November:

Apples (Newton Pippin, Ashmead’s Kernel, Spitzenburg, Winesap, Melrose, Cameo, Jonathan, Belle de Boskoop, Rome, Egremont Russet, Braeburn, Jonagold, Galas, Fujis, Gingergolds, Honey Crisp, Macintosh, Golden Russet, Stayman), pears (Bronze Beauty, D’anjou, Bosc, Bartlett, 20th Century, Kosui (Honey) Asian varieties), plums, pluots, horseradish root, lettuces, braising greens (Arugula, Beet Greens, Bok Choy, Collards, Black Italian Collards, Endive, Mizuna, Mustards, Rapini (broccoli rabe), Radicchio, Sorrel, Spinach, Kale, Chard), Brussels sprouts, Jerusalem artichokes, beets, broccoli, shelling beans (Cranberry, Panda, Cannolini, Black Turtle, Dixie Speckled Butter Peas, Flageolet), carrots, celery, celery root, chestnuts, edamame, garlic, kohlrabi, shallots, radish, cucumbers, onions, turnips, rutabagas, parsnips, cabbages, cauliflower, fava beans, winter squash (Amber Cup, Sweet Dumpling, Sugar Loaf, Spaghetti, Turk’s Turban, Honey Boat, Galeux d’ Eysines, Rouge Pumpkins, Hubbard, Golden Nugget, Fairy Tale, Cinderella, Kobocha, Butternut, Delicata, Acorn, Sugar Pie Pumpkins, Rouge Pumpkins), all kinds of potatoes, sweet and hot peppers, tomatoes (field and hothouse), wild mushrooms, fresh herbs.

December:

Apples, pears, plums, pluots, lettuces, greens, fresh herbs, Brussels Sprouts, Jerusalem artichokes, beets, broccoli, Romanesco Broccoli, beans (dried: Cannolini, Black Turtle, Peas), Carrots, Garlic: Elephant and Spanish Roja, kohlrabi, shallots, scallion, Turnips, Rutabagas, Parsnips, Cabbage, Cauliflower, Fava Beans, Winter Squash (Kobocha, Golden Nugget, Carnival, Acorn, Kuri), Pumpkin Squash (Fairy Tale, Sugar Pie, French Rouge), potatoes, Chantrelles.

 

Great Sources For Fresh Produce Around Seattle.

Seattle Farmer’s Market Alliance

Pike Street Market

Top Banana 6501 15th Ave NW, Seattle, WA 98117-5506 206-783-7786

Mac Pherson’s Fruit & Produce 4500 15th Ave S Seattle, WA 98108-1818

206-762-0115

August 7, 2012 at 4:43 am Leave a comment

Benefits of the Mlis Contouring, 50% off this week on NaturalBuys.com

From this week’s NaturalBuy, Metamorphosis Holistic SpaImage

Developed by a bio-chemist from the UCLA medical center, this body wrap process was originally formulated to encourage circulatory and lymphatic flow in patients.  It was meant for those suffering from diabetes that inhibited circulation, especially in the lower extremities.  Research showed that because of this increased flow of both the lymphatic and the circulatory systems, the patient also was experiencing cleansing of the tissues.  This, in turn, caused healthy inch loss through internal cleansing.  This body wrap has been in the Holistic spa line, helping people lose inches, for over 25 years.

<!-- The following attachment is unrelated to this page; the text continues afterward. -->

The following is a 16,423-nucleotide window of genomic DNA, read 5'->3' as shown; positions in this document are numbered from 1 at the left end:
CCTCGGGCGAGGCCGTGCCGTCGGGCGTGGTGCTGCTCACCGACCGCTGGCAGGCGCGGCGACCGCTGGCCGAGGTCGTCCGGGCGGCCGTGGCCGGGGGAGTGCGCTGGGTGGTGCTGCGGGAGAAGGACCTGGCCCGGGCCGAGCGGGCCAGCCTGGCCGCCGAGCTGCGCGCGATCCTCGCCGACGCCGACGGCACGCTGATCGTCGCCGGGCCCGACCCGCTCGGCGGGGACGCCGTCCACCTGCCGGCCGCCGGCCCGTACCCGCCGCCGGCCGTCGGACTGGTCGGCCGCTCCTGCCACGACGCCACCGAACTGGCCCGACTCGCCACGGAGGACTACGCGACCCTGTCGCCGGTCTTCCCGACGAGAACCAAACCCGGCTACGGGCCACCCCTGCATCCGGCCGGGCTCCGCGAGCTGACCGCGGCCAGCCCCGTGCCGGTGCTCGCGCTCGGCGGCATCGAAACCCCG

The M’Lis Professional Contour Body Wrap may be used in two ways: for inch loss and diminishing of cellulite, or for detoxification and lymphatic cleansing.  This amazing body wrap does both for the body.  The contour body wrap helps to free and remove trapped waste in the connective tissue, eliminating internal disfiguring deposits and stimulate inch loss.  The Contour Body Wraps are often sold in a series of treatments to maximize inch loss and cleansing.  The contour cream helps stimulate the lymphatic circulation while the plastic wrap acts as an acupressure to push the lymphatic fluid up into the thoracic valve, circulating the toxins back into the blood stream to get filtered out through the liver and the kidneys, promoting permanent inch loss.

M’LIS Contour Body wraps use herbal formulations which work externally to internally.  It is basically a cleansing process of the tissue underneath the skin, and helps restore elasticity to loose, flabby skin.  It is the healthiest body wrap that does not dehydrate and age the skin.

BENEFITS

Lose up to ½ dress or pant size with each body wrap
Provides cellulite reduction through detoxifying body cleansing
Benefits are immediate and the inch loss is real
Addresses the real causes of cellulite in a holistic way
Warm, luxurious, pampering and comfortable
Not a water loss – skin and body stay hydrated
Inch loss is permanent
Sanitary

June 14, 2012 at 3:14 am Leave a comment

Rich Nature’s Organic Farm. Buy their choocate-covered berries this week at over 40% off!

What’s so special about having our own Goji Berry CO-OP farm? It’s simple, really. Having our own Organic farm makes getting Goji Berries to you a 2-step process. AND, you have traceability with the food you’re eating – the Rich Nature customer knows where they got it from and who to hold accountable.

Rich Nature’s 2-step Process:

  • Step 1: Farming – When berries are ripe, they’re picked, dried, and packed. Our farm is a CO-OP, which means it’s made of smaller farms all working for our goal.
  • Step 2: Exporting from China to Rich Nature – The packed berries are shipped directly to Rich Nature warehouses, or in some cases, directly to our customers! Our products are then packed locally and available for sale.

Other Goji Berries resellers have up to 5-Steps

Since Goji Berries may be just one of hundreds of products other companies carry, there’s much less control over the quality of their Goji Berries. There is also much less traceability, which means if something goes wrong, who can the customer and retailers blame?

  • Step 1: Farming – The berries are picked, dried*, and packed. These may be individual farms each with their own business plan.
  • Step 2: Selling within China – It is very common for agricultural products to be sold within the city, region, or country. Farmers may sell their berries to buyers from local retail stores, restaurants, or export brokers / international distributors.
  • Step 3: International Distributors – Berries collected by regional or local buyers may turn around and sell these to International Distributors, who imports these berries into their country. Somewhere along the way the berries are packed, but at which point is unclear.